Utah Jazz Head Athletic Trainer Gary Briggs, who has overseen the team’s training staff for the last 15 seasons, will retire following the conclusion of the 2014-15 NBA campaign. By season’s end, Briggs will have worked 3,013 of a possible 3,014 preseason, regular season and postseason games over his career, which originally began with the Cleveland Cavaliers. He will be recognized during tonight’s final Jazz home game against Dallas. “While we may be losing a valued member of our day-to-day operations, Gary Briggs will forever remain a member of the Jazz family,” said Randy Rigby, president of the Jazz. “We have been very fortunate to have ‘Briggsy’ on our staff these past 15 years. He’s become a valued member of the community and we’ve enjoyed watching his family grow in our state.” NBA.com

April 12, 2015 Updates

Trevor Booker led the way, as the Jazz forward hit 12 of 15 shots and scored a career-high 36 points. Booker, whose previous season high was 17 points, had that beat by the end of the first quarter, in which he scored 19. "Trevor Booker was just amazing. He scored a lot, but he got them in the flow of the game," Utah coach Quin Snyder said. Booker's previous career high was 26 points while playing for Denver in 2011. "Definitely, the win made it feel a lot better. Just one of those nights where I had it going. My teammates did a good job of finding me," Booker said. Deseret News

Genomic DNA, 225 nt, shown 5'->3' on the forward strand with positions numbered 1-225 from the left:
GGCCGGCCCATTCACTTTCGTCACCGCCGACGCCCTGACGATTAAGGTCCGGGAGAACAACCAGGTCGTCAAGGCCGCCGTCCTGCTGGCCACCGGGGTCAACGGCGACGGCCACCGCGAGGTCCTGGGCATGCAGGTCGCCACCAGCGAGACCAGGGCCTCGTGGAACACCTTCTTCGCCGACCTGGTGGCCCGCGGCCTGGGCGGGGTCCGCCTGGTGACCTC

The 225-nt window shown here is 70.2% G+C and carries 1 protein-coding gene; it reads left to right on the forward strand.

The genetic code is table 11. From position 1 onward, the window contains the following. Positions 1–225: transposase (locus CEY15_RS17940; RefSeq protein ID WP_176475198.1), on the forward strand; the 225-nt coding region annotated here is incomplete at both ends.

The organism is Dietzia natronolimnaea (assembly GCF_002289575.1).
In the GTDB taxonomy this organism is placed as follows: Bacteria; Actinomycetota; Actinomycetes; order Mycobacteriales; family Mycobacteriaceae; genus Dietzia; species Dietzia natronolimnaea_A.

April 11, 2015 Updates
April 10, 2015 Updates

His varied experience preceding his first appointment to a top job in the world’s most elite league gave him perspective, not only within himself but with what separates his newest position from those in his past. It’s part of why Snyder’s opinion on what makes the NBA so different likely varies from what most popular consensus would be. “I think the capacity that the players have to develop and learn, the speed with which they can pick things up,” Snyder told Basketball Insiders in a sit-down interview. “People perceive talent as athleticism and size and strength, [but] a lot of the ‘talent’ that these guys have is their ability to learn quickly. Show them something, they can do it immediately.” Basketball Insiders